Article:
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What is a dislocated kneecap?

The kneecap, or patella, is the triangular bone at the front of the knee joint. A dislocation of the kneecap is when it moves out, and stays out of its normal position. Physiotherapy is an excellent treated for a dislocated kneecap.

How does a dislocated kneecap happen?

The kneecap can be dislocated by a direct blow to it, such as falling onto your knees. The kneecap is forced from its normal location, out to the side of the leg. Alternatively, the kneecap can also be dislocated when the knee is twisted such as during rapid changes in direction.

Therapist performing soft tissue massage on the patella and surrounding connective tissue.Above: Therapist performing soft tissue massage on the patella and surrounding connective tissue.

What are the symptoms of a dislocated kneecap?

Immediate and intense pain is felt over the front of the knee when the kneecap is dislocated. At the same time a sensation of the knee ‘giving way’ or something ‘popping out may be felt’. It is normally rather obvious that the kneecap has dislocated because the kneecap sits in an abnormal position. The knee usually swells within the first couple of hours after the injury. Other symptoms may include:

What should you I do if I have a dislocated kneecap?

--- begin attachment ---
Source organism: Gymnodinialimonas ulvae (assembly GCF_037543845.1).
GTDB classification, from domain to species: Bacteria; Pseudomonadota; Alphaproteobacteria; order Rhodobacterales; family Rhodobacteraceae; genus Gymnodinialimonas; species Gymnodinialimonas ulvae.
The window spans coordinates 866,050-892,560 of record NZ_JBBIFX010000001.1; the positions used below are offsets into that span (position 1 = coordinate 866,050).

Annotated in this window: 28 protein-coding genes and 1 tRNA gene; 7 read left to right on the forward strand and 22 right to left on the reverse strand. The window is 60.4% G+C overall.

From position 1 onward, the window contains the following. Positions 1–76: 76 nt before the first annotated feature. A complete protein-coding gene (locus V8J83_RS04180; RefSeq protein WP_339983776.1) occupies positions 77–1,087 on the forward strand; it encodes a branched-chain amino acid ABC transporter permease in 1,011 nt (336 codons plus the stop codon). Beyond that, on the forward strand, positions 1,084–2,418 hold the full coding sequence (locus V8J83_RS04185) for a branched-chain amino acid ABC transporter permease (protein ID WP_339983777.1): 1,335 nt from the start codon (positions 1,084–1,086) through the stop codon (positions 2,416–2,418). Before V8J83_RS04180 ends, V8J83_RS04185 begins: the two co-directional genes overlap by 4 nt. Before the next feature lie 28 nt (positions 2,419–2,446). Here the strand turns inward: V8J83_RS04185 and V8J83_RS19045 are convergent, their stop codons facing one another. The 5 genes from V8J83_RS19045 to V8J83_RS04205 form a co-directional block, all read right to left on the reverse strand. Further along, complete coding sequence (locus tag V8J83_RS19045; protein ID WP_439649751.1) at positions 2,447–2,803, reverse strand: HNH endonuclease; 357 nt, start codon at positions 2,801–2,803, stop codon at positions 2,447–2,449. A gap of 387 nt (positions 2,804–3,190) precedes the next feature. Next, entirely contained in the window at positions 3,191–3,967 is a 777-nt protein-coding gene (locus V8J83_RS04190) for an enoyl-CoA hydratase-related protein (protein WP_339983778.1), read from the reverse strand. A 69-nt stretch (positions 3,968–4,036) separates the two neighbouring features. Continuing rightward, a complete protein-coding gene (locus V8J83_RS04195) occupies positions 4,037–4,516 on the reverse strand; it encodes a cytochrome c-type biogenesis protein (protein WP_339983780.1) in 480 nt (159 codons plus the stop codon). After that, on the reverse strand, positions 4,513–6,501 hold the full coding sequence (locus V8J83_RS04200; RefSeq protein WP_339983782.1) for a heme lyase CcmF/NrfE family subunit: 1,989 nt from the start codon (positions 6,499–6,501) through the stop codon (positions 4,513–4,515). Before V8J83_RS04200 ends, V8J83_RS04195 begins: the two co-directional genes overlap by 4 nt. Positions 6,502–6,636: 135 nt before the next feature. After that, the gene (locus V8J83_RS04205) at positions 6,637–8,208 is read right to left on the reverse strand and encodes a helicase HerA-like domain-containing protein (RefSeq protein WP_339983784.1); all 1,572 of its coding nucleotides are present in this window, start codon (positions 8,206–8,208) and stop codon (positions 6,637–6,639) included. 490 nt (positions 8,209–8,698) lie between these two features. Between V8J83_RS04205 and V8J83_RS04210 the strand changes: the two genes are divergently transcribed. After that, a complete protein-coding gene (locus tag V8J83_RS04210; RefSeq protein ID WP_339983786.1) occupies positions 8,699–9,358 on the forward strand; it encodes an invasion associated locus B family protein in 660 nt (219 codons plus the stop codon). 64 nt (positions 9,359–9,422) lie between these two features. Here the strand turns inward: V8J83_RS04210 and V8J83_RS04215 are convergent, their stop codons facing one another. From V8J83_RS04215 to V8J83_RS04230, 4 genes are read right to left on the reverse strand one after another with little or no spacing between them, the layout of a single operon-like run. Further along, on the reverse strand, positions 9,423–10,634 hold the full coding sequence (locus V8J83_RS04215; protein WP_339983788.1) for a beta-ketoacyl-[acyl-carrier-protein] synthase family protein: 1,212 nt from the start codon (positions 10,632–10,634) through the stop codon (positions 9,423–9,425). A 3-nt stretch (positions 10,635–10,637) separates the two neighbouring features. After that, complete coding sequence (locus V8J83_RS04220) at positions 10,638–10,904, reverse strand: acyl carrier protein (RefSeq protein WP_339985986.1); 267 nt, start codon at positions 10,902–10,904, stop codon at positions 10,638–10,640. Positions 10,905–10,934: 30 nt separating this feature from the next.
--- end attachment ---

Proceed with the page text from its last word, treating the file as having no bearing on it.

If you have dislocated your patella you should immediately go to your nearest accident and emergency department as it will not get better without treatment. To ease pain and reduce swelling you can apply ice to your knee. This involves surrounding your knee with crushed ice or a bag of frozen peas wrapped in a damp tea towel.

Therapist performing knee assessmentAbove: Therapist performing knee assessment

What shouldn’t I do if I have a dislocated kneecap?

If you have dislocated your kneecap you should not try to relocate the kneecap back into its socket yourself. If the kneecap is relocated incorrectly, it could delay your recovery or even cause irreparable damage to surrounding nerves, bones, ligaments or cartilage.

Physiotherapy treatment for a dislocated kneecap.

Once your kneecap is relocated you may be required to wear a brace for the first few weeks after your injury. However, you can start the initial stages of physiotherapy treatment immediately after your injury. Physiotherapy treatment after a dislocated kneecap consists:

Could there be any long-term effects from a dislocated kneecap?

The most common of long-term effect is recurrent or ongoing patellar dislocations. When the kneecap is dislocated the ligaments and tissues that support it are overstretched and, sometimes, torn. After a dislocation these ligaments and tissues may not be as tight as they were previously. This can make the joint less stable and can mean that it can dislocate again much more easily. Occasionally, when the kneecap is dislocated the cartilage on the underside of the patella can be damaged. Damage to this cartilage can prolong your recovery and increase your chance of developing osteoarthritis in the future.

To arrange a physiotherapy assessment call on 0330 088 7800 or book online.

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